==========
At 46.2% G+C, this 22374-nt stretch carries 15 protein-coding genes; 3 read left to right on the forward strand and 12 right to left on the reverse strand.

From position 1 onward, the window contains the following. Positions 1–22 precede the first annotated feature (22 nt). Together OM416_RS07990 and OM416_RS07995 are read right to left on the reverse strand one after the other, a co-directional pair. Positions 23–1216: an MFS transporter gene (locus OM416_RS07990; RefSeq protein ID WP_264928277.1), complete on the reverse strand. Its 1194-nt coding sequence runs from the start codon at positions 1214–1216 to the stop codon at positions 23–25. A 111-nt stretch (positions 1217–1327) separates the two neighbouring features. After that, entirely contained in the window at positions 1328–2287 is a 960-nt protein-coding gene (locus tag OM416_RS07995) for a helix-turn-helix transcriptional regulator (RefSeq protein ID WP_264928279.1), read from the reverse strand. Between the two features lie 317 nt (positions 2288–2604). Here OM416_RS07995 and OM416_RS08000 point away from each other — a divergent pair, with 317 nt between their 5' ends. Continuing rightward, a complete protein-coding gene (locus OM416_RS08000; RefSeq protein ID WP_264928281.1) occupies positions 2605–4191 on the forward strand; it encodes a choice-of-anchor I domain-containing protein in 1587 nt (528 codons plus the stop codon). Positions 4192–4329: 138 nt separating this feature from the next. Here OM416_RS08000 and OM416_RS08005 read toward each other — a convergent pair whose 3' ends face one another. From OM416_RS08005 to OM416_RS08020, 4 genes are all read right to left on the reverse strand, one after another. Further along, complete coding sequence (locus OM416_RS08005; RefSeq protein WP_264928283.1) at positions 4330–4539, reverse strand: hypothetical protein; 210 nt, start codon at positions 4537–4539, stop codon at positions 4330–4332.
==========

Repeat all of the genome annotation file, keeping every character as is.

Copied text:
At 46.2% G+C, this 22374-nt stretch carries 15 protein-coding genes; 3 read left to right on the forward strand and 12 right to left on the reverse strand.

From position 1 onward, the window contains the following. Positions 1–22 precede the first annotated feature (22 nt). Together OM416_RS07990 and OM416_RS07995 are read right to left on the reverse strand one after the other, a co-directional pair. Positions 23–1216: an MFS transporter gene (locus OM416_RS07990; RefSeq protein ID WP_264928277.1), complete on the reverse strand. Its 1194-nt coding sequence runs from the start codon at positions 1214–1216 to the stop codon at positions 23–25. A 111-nt stretch (positions 1217–1327) separates the two neighbouring features. After that, entirely contained in the window at positions 1328–2287 is a 960-nt protein-coding gene (locus tag OM416_RS07995) for a helix-turn-helix transcriptional regulator (RefSeq protein ID WP_264928279.1), read from the reverse strand. Between the two features lie 317 nt (positions 2288–2604). Here OM416_RS07995 and OM416_RS08000 point away from each other — a divergent pair, with 317 nt between their 5' ends. Continuing rightward, a complete protein-coding gene (locus OM416_RS08000; RefSeq protein ID WP_264928281.1) occupies positions 2605–4191 on the forward strand; it encodes a choice-of-anchor I domain-containing protein in 1587 nt (528 codons plus the stop codon). Positions 4192–4329: 138 nt separating this feature from the next. Here OM416_RS08000 and OM416_RS08005 read toward each other — a convergent pair whose 3' ends face one another. From OM416_RS08005 to OM416_RS08020, 4 genes are all read right to left on the reverse strand, one after another. Further along, complete coding sequence (locus OM416_RS08005; RefSeq protein WP_264928283.1) at positions 4330–4539, reverse strand: hypothetical protein; 210 nt, start codon at positions 4537–4539, stop codon at positions 4330–4332.